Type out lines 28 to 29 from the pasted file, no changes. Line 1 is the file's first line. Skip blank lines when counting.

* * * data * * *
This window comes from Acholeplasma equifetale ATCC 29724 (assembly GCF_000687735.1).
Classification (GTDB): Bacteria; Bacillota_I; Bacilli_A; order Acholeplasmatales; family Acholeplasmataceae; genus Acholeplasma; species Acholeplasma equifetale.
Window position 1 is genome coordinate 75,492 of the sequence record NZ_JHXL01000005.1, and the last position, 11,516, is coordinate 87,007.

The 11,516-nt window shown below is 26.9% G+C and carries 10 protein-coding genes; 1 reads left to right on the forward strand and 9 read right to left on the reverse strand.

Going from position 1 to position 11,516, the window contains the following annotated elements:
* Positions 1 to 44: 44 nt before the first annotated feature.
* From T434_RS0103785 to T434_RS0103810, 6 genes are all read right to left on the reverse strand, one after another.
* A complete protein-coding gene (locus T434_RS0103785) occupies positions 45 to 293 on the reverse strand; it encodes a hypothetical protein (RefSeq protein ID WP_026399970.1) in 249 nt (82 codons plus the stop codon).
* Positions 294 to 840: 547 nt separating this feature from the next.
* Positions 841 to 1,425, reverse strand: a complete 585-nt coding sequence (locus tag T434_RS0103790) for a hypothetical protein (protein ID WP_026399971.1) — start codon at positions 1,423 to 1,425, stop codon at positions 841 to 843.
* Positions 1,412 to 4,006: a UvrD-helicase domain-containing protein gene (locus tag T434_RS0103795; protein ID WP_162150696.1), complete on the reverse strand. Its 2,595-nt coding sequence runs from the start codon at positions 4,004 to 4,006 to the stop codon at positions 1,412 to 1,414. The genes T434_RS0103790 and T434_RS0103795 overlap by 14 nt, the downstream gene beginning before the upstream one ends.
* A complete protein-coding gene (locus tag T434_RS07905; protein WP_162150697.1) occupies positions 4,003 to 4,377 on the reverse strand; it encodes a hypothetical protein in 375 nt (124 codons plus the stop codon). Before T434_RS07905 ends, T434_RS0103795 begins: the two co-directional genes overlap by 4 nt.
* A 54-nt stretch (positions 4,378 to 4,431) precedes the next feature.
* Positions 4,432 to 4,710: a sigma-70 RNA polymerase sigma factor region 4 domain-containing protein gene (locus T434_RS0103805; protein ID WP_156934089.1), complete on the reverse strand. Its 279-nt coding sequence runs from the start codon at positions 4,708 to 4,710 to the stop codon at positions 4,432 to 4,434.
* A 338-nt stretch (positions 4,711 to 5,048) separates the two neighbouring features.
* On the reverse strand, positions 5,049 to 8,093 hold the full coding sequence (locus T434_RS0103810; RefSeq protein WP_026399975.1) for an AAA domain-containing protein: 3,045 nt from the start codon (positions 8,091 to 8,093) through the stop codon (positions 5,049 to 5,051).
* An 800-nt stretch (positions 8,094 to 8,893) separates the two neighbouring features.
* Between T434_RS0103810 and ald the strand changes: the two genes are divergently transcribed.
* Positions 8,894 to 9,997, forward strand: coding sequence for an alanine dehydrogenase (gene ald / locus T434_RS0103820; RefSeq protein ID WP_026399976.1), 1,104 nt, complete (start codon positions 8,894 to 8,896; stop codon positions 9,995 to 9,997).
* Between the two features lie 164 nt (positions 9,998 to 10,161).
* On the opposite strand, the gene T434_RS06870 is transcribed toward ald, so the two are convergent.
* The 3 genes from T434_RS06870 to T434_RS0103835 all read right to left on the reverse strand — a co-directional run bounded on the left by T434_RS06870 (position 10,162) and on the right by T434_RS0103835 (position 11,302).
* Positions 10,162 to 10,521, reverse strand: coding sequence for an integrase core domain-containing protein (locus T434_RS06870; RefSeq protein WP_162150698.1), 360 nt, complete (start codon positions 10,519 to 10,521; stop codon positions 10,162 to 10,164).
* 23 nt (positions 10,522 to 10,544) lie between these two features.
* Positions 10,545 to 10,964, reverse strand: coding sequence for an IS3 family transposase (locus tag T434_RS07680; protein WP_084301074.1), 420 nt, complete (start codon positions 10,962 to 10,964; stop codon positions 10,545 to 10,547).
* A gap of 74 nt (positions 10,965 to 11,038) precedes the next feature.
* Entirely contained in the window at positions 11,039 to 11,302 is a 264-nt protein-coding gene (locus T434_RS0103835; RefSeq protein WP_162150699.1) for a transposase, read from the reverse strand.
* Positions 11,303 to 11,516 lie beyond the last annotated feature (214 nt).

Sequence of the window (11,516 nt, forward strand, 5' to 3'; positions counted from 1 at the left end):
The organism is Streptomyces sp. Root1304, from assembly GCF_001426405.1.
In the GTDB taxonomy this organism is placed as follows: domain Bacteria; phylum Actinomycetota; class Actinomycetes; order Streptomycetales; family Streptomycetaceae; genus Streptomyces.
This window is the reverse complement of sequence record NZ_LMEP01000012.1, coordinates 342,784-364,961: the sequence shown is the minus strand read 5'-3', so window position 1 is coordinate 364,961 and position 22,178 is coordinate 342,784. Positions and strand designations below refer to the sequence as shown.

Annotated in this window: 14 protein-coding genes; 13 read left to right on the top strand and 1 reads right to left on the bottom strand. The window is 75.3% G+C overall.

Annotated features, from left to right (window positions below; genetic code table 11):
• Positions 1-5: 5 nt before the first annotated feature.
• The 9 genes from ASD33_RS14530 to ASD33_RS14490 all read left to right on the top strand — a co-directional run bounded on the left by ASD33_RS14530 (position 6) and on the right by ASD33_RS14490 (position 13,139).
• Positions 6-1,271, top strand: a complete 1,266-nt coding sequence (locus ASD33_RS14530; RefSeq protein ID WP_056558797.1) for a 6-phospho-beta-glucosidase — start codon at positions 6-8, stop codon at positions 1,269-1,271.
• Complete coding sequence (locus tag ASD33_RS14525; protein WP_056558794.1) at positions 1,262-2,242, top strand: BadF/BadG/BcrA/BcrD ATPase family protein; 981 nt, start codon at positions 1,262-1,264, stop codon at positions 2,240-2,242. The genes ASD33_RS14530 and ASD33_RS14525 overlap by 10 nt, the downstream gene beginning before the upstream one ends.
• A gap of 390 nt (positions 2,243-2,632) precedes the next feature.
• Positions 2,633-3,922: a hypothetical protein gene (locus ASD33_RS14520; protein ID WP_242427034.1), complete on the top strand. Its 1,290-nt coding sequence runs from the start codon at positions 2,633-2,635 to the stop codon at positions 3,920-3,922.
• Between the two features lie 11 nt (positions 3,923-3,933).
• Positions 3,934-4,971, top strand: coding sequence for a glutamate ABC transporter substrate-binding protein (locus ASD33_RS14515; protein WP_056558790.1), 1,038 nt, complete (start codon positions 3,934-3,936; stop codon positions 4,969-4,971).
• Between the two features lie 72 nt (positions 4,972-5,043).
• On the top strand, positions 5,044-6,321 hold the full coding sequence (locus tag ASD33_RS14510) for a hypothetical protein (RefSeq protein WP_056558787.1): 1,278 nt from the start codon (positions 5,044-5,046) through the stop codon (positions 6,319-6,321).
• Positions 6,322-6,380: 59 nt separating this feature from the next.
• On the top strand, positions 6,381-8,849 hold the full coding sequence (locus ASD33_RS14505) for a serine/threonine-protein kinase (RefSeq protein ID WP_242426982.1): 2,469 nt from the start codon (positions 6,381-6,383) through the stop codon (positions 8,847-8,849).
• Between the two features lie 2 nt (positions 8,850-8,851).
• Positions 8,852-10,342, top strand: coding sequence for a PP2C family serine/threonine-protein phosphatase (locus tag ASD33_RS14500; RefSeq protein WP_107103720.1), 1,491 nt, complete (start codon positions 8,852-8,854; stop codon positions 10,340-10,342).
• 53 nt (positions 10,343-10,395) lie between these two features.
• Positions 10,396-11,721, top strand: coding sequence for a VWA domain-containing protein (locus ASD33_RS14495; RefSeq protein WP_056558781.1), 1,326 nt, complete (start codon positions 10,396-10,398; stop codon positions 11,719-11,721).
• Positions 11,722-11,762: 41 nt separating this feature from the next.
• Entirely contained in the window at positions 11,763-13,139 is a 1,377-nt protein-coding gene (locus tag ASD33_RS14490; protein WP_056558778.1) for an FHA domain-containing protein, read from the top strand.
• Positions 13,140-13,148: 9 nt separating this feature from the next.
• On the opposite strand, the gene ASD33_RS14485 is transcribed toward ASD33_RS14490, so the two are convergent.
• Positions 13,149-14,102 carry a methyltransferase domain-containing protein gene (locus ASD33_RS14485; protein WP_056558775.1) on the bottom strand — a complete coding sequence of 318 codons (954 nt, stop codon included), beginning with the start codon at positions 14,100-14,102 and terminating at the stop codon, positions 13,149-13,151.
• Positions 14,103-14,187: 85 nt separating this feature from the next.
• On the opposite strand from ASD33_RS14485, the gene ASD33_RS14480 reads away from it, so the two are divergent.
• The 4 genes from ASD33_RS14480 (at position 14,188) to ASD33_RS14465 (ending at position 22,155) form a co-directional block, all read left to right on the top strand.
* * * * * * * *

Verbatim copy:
* Positions 11,303 to 11,516 lie beyond the last annotated feature (214 nt).

Sequence of the window (11,516 nt, forward strand, 5' to 3'; positions counted from 1 at the left end):